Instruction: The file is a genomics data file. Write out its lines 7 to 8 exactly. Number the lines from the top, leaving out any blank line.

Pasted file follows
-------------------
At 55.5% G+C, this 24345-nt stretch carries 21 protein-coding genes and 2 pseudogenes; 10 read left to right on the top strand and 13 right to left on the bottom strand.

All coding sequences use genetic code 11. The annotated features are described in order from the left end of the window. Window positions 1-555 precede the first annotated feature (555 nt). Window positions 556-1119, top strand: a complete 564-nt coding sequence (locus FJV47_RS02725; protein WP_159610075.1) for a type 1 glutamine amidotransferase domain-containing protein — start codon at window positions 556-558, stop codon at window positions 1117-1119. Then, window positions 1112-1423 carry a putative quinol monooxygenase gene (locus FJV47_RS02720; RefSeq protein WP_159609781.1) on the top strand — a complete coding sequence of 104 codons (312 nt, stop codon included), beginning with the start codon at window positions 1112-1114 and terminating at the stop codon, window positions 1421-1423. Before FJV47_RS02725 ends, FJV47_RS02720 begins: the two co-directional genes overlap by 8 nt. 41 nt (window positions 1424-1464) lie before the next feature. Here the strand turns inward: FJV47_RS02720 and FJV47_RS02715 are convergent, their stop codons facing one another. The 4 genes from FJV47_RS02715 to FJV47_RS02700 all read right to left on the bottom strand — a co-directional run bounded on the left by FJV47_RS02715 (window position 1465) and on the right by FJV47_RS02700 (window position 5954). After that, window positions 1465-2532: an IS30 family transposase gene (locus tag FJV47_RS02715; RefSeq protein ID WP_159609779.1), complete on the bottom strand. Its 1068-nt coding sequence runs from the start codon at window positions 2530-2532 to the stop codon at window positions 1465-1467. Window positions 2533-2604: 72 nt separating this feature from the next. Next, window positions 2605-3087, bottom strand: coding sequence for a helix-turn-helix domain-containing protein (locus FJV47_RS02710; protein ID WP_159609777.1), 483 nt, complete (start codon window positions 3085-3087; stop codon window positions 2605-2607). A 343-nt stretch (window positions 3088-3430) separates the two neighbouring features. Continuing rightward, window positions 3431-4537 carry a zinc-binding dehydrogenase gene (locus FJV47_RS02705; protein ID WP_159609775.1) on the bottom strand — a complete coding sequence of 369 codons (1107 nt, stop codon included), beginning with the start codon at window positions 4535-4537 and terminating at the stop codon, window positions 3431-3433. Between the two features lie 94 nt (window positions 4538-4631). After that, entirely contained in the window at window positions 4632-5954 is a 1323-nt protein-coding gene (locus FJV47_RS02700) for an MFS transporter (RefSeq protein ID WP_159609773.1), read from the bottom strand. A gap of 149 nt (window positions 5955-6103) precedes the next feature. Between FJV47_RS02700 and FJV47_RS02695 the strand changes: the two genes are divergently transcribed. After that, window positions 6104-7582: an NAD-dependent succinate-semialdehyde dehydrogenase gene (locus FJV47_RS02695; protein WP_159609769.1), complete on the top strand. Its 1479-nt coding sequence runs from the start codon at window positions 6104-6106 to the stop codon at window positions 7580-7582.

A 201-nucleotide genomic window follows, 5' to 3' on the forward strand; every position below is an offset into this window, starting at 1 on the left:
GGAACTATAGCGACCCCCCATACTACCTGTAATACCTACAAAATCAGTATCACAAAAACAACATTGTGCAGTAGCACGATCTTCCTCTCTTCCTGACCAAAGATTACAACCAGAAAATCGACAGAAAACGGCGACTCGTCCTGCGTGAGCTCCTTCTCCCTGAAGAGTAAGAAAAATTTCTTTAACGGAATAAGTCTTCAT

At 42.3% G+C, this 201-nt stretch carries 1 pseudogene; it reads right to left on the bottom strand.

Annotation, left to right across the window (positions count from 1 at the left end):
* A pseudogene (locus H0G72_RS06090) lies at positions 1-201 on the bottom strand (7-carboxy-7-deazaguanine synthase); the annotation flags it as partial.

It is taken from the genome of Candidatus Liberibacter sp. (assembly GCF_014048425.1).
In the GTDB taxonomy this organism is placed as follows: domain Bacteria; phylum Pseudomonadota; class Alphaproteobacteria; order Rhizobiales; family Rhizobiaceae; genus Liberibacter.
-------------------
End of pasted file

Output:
* A pseudogene (locus H0G72_RS06090) lies at positions 1-201 on the bottom strand (7-carboxy-7-deazaguanine synthase); the annotation flags it as partial.

It is taken from the genome of Candidatus Liberibacter sp. (assembly GCF_014048425.1).